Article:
Brooklyn Bridge Park welcomes Brooklyn artist’s solar-powered sculpture
A new solar-powered sculpture by Brooklyn artist Tom Fruin is lighting up the sky from the roof of 334 Furman St., near Pier 5, in Brooklyn Bridge Park (BBP). The park, in partnership with Tom Fruin Studio, has welcomed the installation for one year.
“Watertower 3: R.V. Ingersoll,” which was introduced Dec. 12, is the sixth work in Fruin’s Plexiglas and steel ICON series, which features scavenged, reclaimed and recycled materials constructed into sculptural tributes to architectural icons around the world. The series began in Copenhagen with “Kolonihavehus” in 2010, which is now on display at Empire Fulton Ferry in the Park. “Watertower” (2012), the first water tower of the series, graces the Brooklyn skyline at 20 Jay St. in DUMBO.
Fruin has composed “Watertower 3” from roughly one thousand scraps of acrylic from Evonik Industries, producer of Acrylite acrylic sheets. Additional transparent acrylic scrap materials were sourced from Chinatown sign shops. Illuminated by the sun during the day and by Lumi•Solair solar-powered light systems at night, this beacon of light is a tribute to the iconic New York water tower. Continuing the use of reclaimed materials, this piece uses renewable energy from solar panels to power the LED illumination.
“Brooklyn Bridge Park is the perfect combination of sky and sea, nature and dense urban environment,” said Fruin. “The curvy paths and piers in the landscaped park offer many unique vantage points for this sculpture as well as the chance to discover the piece without being directed towards it.”
“As the days get shorter, the installation of Tom Fruin’s celebratory ‘Watertower 3’ is timed perfectly to light up the sky from the roof of 334 Furman St.,” said Regina Myer, President of Brooklyn Bridge Park. “Tom’s use of reclaimed materials and renewable energy echoes the ethos of Brooklyn Bridge Park, and we are so excited to have his work here for all to enjoy.”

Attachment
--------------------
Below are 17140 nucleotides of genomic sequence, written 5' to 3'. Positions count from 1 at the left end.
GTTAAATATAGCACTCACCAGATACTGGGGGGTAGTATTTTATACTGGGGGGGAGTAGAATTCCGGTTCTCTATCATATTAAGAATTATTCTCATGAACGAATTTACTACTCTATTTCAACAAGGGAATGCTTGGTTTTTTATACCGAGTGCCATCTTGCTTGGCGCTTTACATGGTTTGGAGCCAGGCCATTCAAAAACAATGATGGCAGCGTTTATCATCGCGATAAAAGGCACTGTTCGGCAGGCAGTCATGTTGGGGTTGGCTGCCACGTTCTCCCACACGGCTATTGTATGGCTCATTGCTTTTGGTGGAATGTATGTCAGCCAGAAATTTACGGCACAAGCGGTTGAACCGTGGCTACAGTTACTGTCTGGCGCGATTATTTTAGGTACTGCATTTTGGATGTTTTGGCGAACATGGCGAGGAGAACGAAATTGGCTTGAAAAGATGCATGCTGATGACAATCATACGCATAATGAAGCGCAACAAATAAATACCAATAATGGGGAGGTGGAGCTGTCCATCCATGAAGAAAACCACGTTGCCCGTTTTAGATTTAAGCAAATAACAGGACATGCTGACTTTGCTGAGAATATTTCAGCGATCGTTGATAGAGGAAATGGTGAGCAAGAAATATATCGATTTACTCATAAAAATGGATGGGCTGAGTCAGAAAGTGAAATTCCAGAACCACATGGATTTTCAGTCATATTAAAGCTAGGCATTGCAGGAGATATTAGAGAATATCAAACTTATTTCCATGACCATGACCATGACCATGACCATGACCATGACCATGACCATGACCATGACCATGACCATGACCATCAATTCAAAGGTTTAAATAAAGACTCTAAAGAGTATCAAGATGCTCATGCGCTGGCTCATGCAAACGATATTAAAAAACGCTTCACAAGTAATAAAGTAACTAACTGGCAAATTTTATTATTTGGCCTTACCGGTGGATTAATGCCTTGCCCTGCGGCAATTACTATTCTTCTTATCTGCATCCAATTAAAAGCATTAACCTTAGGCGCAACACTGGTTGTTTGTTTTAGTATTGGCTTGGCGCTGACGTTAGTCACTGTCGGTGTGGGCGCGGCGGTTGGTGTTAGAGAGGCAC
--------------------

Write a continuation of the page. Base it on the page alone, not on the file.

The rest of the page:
The diaphanous patterning of “Watertower 3” recalls Fruin’s 2005 “Treasure Map,” which utilized trash found at R.V. Ingersoll Houses in Fort Greene to form a quilt-like map. Working with Plexiglas, steel, plastic and scrap material, Fruin takes on recognizably urban objects (houses, billboards, flags and the like), elevating their form to emblematic status and architectural scale. Sourcing sign shop offcuts and brilliantly-hued acrylic scraps, Fruin weaves patchworks of primary colors into striated grids, recalling not only his earlier quilts but also the energy and syncopation of New York City itself.
From its high perch at 334 Furman Street, “Watertower 3” will be visible from many different vantage points throughout the park, from the Brooklyn Heights Promenade and from New York Harbor beyond.
This sculpture is supported in part through funding from the Strypemonde Foundation, and a studio grant from Two Trees Property Management. Additional technical support provided by Lumi•Solair, a New York based company that specializes in off-grid renewable products. Acrylite manufacturing offcuts and remainders were donated by Evonik Industries.
Leave a Comment
Leave a Comment